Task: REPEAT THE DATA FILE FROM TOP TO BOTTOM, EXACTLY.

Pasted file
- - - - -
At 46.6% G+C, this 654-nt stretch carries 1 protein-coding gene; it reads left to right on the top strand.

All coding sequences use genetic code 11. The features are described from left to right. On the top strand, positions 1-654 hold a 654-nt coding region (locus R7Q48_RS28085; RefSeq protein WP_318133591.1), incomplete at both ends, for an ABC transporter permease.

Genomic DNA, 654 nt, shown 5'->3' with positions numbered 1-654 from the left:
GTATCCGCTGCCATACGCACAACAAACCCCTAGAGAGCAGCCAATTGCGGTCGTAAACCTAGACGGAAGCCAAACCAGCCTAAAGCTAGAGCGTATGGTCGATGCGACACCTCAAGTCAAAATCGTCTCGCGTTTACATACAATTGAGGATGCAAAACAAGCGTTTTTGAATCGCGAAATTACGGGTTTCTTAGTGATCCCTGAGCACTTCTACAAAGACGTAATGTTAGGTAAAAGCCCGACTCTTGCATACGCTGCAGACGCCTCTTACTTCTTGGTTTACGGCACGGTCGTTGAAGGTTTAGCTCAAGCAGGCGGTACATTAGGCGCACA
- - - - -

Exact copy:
At 46.6% G+C, this 654-nt stretch carries 1 protein-coding gene; it reads left to right on the top strand.

All coding sequences use genetic code 11. The features are described from left to right. On the top strand, positions 1-654 hold a 654-nt coding region (locus R7Q48_RS28085; RefSeq protein WP_318133591.1), incomplete at both ends, for an ABC transporter permease.

Genomic DNA, 654 nt, shown 5'->3' with positions numbered 1-654 from the left:
GTATCCGCTGCCATACGCACAACAAACCCCTAGAGAGCAGCCAATTGCGGTCGTAAACCTAGACGGAAGCCAAACCAGCCTAAAGCTAGAGCGTATGGTCGATGCGACACCTCAAGTCAAAATCGTCTCGCGTTTACATACAATTGAGGATGCAAAACAAGCGTTTTTGAATCGCGAAATTACGGGTTTCTTAGTGATCCCTGAGCACTTCTACAAAGACGTAATGTTAGGTAAAAGCCCGACTCTTGCATACGCTGCAGACGCCTCTTACTTCTTGGTTTACGGCACGGTCGTTGAAGGTTTAGCTCAAGCAGGCGGTACATTAGGCGCACA